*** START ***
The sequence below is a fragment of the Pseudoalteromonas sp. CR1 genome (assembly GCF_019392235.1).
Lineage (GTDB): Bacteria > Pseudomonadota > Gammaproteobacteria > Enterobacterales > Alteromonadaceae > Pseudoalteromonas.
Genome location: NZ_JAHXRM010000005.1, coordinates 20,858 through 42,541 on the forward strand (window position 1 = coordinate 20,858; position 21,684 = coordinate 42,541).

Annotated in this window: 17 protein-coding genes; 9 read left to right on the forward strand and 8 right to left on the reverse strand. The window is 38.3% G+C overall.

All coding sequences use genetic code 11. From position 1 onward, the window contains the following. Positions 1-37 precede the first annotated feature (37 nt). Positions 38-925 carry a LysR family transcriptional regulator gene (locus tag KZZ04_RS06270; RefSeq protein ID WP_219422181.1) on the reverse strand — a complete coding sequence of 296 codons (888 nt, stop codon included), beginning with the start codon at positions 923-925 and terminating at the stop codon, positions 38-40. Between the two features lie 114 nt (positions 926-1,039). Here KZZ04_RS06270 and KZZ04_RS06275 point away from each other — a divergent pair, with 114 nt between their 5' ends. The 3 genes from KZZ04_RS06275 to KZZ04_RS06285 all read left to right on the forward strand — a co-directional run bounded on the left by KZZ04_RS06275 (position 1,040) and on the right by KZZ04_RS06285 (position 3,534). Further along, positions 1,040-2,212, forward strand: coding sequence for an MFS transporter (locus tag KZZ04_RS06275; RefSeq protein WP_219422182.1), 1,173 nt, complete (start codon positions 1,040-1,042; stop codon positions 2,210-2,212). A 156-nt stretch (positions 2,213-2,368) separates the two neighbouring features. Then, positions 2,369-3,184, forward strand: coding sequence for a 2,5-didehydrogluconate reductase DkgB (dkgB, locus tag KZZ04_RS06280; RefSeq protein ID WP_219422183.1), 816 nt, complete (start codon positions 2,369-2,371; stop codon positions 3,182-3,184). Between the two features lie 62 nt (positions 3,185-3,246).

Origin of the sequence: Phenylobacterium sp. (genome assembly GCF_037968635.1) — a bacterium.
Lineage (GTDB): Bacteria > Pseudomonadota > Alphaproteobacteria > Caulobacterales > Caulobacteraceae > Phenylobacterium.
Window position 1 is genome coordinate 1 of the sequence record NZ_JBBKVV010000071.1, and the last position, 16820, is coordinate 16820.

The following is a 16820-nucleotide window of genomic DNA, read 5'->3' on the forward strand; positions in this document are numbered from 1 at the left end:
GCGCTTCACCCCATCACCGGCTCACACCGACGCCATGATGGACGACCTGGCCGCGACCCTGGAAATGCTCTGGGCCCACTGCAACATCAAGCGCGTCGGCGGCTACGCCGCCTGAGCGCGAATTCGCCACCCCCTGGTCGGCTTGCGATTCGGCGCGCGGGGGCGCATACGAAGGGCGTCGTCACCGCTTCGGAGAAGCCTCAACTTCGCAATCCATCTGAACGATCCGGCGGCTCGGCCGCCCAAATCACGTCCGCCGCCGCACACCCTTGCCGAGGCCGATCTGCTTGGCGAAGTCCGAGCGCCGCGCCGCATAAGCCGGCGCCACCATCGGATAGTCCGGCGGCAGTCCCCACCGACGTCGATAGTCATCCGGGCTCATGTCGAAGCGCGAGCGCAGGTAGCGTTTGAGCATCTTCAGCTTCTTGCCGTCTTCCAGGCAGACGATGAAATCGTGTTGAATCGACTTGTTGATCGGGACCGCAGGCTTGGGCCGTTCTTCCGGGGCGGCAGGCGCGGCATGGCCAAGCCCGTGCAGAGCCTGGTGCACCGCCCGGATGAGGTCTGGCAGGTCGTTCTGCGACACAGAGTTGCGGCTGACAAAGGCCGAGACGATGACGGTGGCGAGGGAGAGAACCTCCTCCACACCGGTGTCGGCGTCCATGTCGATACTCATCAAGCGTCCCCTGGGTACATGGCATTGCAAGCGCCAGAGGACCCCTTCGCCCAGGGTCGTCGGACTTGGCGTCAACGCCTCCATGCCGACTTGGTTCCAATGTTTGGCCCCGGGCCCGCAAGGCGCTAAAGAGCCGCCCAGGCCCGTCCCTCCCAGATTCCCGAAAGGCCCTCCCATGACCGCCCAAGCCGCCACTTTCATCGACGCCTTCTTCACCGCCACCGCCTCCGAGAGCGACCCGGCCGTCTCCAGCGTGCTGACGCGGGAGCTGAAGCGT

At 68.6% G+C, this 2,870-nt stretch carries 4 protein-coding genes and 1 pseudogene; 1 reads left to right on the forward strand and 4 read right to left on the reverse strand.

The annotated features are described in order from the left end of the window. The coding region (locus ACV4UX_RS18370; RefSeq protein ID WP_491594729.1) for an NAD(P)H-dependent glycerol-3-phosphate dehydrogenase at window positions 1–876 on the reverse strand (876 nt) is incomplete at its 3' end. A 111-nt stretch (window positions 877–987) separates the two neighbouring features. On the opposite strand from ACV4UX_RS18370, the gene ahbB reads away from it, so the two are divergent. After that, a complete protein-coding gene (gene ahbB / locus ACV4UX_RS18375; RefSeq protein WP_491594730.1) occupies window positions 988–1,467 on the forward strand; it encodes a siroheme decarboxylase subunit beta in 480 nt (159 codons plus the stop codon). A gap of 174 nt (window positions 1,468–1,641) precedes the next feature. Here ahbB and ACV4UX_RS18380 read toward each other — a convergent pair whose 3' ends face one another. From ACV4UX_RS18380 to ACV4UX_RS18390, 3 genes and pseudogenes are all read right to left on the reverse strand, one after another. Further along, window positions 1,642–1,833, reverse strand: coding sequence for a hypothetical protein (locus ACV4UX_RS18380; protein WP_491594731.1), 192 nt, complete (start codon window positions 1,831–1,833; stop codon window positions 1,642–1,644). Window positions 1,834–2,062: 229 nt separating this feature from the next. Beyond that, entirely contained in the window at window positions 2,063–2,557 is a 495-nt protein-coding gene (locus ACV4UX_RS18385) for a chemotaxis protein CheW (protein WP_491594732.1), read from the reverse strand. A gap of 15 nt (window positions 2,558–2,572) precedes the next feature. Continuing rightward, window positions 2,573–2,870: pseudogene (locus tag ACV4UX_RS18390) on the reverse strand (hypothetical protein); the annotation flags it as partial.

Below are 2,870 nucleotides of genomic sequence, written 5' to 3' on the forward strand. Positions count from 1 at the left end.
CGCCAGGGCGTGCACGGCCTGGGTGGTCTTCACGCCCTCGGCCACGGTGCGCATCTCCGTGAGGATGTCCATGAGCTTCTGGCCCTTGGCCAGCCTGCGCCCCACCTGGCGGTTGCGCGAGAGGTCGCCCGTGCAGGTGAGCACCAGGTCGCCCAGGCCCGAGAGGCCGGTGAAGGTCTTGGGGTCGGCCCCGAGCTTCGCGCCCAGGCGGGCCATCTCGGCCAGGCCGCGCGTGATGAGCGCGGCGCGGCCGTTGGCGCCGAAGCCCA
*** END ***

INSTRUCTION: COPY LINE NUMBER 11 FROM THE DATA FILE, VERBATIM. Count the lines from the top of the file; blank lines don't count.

At 68.6% G+C, this 2,870-nt stretch carries 4 protein-coding genes and 1 pseudogene; 1 reads left to right on the forward strand and 4 read right to left on the reverse strand.